6. Promote the brand, unashamedly
A little bit of my experience in America rubbing off; with a captive audience I made sure everyone heard the succinct but persuasive RICS global growth, educational and commercial advantage story. This was my one direct sales pitch of the event – brief and toned down for the Kiwi audience. I felt it was important to reiterate the value of membership as much to existing members as to potential newcomers.
This was also supplemented by collateral materials at the event. I mainly used examples of RICS publications and educational resources, rather than in your face ‘sales’ materials. The quality of these publications did more to sell the high standard of the qualification than me talking about it.
7. Don’t forget the before and after
Many more than whom attend look at the promotional material in the lead up to the event. We used the pre-event promotional material to sell not only the seminar but also the RICS brand and its competitive advantage – albeit subtly.
In event promotions I also highlighted those companies that had ‘sent’ attendees in previous events to solicit new attendees from new companies – i.e. a little bit of keep up with Jones psychology as well as if this company is a potential client of yours, they will be at our next event and so should you!
Post event was a good opportunity to canvas new sponsor prospects on the basis that either:
a) their competitors had sponsored us at the last event and therefore to maintain their competitive advantage they should considering sponsoring us on our next event!
b) they could now associate themselves with blue chip sponsors we currently had signed up – i.e. for example a small building surveying firm with sponsorship alongside a major bank or industry leading legal firm.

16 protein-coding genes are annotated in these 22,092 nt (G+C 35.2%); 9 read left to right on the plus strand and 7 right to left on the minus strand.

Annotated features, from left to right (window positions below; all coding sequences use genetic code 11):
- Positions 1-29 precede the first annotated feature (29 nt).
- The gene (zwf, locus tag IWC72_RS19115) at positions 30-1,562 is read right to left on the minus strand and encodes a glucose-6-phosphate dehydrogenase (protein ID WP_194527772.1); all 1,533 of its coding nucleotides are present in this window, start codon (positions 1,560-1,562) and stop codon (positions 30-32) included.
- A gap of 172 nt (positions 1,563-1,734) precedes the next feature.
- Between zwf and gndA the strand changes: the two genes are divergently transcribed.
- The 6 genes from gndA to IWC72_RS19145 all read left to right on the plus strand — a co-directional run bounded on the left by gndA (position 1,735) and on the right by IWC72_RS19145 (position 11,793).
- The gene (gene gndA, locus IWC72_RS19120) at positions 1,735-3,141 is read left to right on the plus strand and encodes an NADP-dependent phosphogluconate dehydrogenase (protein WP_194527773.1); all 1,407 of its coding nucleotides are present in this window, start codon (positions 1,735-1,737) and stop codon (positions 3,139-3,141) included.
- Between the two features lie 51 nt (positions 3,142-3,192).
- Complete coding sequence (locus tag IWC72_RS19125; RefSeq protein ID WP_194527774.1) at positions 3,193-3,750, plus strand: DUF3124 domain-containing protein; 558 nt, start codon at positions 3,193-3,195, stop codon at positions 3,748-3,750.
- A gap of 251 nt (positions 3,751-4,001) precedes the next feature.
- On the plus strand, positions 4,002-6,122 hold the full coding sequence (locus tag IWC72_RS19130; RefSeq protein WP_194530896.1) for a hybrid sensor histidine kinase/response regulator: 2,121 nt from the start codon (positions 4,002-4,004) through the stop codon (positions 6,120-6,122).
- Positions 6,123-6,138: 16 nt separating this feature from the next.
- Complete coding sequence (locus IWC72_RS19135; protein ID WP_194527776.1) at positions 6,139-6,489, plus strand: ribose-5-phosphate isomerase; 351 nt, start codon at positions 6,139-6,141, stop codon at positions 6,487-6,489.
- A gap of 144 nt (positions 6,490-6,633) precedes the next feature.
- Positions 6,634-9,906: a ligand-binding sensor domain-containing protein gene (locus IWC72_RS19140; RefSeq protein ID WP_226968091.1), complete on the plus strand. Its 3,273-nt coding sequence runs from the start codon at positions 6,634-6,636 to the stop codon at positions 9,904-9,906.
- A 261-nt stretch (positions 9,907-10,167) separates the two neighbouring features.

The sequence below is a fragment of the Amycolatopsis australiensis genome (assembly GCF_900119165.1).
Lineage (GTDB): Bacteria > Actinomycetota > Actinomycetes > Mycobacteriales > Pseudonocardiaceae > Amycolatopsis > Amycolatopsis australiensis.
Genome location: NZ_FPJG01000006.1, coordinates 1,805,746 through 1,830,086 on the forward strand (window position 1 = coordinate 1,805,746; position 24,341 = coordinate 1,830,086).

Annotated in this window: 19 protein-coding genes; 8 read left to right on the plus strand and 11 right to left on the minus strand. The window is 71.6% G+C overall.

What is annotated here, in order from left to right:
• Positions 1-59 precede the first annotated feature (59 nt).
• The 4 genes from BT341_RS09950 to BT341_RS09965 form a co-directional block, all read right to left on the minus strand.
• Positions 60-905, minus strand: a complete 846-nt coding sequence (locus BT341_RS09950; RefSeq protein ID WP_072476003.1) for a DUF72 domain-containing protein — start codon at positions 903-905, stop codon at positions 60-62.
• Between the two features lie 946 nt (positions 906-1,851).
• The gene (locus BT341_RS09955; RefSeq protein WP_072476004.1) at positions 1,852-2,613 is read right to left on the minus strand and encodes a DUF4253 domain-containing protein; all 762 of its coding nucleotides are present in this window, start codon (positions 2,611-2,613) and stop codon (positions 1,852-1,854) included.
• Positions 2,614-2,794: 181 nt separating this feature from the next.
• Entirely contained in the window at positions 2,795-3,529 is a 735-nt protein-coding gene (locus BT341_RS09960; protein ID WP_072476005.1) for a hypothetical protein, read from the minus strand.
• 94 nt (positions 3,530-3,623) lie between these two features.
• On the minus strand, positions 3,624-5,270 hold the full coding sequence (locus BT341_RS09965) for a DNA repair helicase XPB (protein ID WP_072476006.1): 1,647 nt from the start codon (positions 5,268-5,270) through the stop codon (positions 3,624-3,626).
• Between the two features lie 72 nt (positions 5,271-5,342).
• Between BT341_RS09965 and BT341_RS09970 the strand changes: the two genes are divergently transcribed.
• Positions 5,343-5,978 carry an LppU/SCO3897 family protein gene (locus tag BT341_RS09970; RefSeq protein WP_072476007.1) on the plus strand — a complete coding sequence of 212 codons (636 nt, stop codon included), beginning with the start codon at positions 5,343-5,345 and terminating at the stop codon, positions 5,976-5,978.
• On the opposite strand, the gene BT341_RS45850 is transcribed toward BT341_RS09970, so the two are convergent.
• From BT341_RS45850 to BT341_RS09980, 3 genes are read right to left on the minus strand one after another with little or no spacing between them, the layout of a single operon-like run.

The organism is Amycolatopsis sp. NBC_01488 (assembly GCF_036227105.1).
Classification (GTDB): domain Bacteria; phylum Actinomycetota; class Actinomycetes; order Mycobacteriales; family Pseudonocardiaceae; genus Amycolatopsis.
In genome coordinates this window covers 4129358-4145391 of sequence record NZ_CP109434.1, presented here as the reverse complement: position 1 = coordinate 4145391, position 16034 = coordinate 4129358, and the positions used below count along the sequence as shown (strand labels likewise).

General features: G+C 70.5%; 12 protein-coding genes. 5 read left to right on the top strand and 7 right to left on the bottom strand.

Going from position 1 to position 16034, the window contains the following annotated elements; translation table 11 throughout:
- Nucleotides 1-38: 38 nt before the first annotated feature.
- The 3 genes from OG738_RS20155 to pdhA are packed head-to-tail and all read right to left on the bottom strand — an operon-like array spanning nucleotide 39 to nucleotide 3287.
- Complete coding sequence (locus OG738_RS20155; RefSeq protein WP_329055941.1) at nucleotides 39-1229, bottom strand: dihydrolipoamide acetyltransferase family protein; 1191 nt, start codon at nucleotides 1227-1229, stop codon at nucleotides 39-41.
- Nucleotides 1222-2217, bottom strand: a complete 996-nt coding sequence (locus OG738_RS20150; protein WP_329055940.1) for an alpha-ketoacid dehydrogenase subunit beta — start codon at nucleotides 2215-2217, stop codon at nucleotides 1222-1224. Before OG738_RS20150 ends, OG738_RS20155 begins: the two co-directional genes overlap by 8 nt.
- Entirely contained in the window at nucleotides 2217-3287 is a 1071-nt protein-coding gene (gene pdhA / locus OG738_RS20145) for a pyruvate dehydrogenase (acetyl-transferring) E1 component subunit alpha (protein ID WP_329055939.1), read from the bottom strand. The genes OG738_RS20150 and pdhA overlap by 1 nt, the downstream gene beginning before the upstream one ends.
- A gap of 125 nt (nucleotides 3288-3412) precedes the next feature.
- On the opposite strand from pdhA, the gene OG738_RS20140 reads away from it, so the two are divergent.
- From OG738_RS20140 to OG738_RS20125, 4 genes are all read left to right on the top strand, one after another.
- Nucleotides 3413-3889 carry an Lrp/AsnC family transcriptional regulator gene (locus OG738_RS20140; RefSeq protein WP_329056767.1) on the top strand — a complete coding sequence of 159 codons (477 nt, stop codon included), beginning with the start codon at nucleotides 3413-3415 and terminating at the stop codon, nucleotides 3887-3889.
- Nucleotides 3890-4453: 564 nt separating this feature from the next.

In the end some sponsorships became substantial and we were in a fortunate position where we had to make sure new sponsorship did not cannibalise existing relationships.
Within these seven secrets there is a lot of selling occurring – some obvious, some not so much:
– Event and seminar promoter is selling their brand
– Attendees are selling themselves (and indirectly or directly their services) to other attendees
– Speakers are selling their ‘expert’ status to attendees
– New members (receiving their membership certificates) get exposure
– Buildings and those involved in their construction are advertised
– Sponsorships are sold
– Sponsors sell their brand (and indirectly or directly their products and services) to attendees
– Prior sponsors and prospect client companies are promoted to competitively sell new sponsorships and increase event attendance.
So I have discussed the seven secrets in the context of seminar and site visit events for a not-for-profit professional membership organisation. However, many attributes of these secrets can be applied to whatever the event is ‘selling’.
For example, having the Mayor speak at an onsite property development launch (our objective was to sell condos and tactically have council onside) used the tools:
– 1. Get the right people to the event – Mayors seem to attract an entourage, and
– 5. Provide real value to the speakers – In our case a mention in the morning TV news and plenty of photo ops to promote inner city gentrification.
In my wife’s case she was ‘selling’ the latest improvements in vaccinations and disease prevention to health professionals throughout the State with the objective of reducing the State health budget. Her tools included:
– 3. Provide real value to attendees – Influential nationally regarded speakers (and potential medical networking and academic contacts) from the ‘Centre for Disease Control’ in Atlanta (think zombie movies), and
– 4. Provide real value to sponsors – A highly competitive but sensitive arrangement involving drug mega companies sponsoring state sanctioned events, gathering brand recognition without actively promoting their products